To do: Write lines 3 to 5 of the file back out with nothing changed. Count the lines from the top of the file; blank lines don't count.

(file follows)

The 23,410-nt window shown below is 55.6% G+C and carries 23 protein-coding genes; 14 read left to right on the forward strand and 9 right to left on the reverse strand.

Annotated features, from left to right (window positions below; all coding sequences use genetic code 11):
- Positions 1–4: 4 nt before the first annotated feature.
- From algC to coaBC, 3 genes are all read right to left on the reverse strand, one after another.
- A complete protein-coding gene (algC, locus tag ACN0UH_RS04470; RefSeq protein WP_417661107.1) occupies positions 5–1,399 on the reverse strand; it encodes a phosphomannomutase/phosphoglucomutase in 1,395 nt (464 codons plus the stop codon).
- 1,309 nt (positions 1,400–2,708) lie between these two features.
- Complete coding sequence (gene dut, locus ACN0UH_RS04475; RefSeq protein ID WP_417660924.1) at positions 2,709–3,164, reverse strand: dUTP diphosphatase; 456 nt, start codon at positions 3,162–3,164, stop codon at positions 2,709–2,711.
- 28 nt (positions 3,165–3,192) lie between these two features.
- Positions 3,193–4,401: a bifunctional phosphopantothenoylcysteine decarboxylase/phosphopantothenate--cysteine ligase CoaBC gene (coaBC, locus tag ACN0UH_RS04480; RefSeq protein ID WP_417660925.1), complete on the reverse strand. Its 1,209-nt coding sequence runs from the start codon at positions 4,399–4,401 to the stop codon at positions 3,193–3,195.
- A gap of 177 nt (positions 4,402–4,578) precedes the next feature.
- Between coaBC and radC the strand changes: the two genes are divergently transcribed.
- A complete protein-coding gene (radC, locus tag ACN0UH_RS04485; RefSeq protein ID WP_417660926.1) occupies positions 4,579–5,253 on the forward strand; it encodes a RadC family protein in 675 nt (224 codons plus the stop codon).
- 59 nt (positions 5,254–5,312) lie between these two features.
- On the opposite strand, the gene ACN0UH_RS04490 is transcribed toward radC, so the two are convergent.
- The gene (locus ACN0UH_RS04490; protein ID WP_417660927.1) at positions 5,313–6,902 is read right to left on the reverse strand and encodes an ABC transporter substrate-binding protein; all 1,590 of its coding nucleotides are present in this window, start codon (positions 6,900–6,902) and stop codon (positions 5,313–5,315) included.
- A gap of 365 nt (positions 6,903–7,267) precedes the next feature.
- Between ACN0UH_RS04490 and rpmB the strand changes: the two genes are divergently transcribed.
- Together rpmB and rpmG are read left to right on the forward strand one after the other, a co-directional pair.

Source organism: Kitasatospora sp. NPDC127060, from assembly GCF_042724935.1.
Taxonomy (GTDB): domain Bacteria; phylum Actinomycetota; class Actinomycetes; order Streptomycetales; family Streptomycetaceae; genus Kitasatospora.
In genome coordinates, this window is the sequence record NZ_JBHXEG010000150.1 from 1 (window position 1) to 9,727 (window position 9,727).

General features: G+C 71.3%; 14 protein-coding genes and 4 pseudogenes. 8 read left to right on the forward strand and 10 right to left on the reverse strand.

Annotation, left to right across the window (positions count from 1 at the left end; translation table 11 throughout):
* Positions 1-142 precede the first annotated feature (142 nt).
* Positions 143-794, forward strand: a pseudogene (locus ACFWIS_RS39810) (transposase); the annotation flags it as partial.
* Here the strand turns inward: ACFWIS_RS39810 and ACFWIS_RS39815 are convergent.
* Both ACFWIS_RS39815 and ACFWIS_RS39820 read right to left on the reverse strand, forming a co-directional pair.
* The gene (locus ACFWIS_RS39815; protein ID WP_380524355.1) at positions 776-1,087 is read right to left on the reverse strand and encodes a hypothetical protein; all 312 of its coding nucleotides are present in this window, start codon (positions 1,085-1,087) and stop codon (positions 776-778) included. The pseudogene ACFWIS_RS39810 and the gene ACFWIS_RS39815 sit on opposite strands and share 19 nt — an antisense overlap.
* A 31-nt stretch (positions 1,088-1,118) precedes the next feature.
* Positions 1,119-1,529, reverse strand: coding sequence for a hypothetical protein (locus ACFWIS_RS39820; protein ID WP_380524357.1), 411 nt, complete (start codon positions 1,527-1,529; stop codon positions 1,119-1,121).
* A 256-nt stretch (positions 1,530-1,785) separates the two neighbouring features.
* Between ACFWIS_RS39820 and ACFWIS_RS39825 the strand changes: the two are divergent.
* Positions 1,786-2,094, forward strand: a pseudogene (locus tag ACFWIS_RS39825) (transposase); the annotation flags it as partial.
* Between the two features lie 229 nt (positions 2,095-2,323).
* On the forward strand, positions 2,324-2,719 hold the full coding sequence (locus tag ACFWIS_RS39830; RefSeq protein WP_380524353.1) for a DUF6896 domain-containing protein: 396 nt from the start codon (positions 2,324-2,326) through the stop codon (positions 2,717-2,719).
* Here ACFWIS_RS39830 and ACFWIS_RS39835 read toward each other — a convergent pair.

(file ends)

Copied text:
- Positions 1–4: 4 nt before the first annotated feature.
- From algC to coaBC, 3 genes are all read right to left on the reverse strand, one after another.
- A complete protein-coding gene (algC, locus tag ACN0UH_RS04470; RefSeq protein WP_417661107.1) occupies positions 5–1,399 on the reverse strand; it encodes a phosphomannomutase/phosphoglucomutase in 1,395 nt (464 codons plus the stop codon).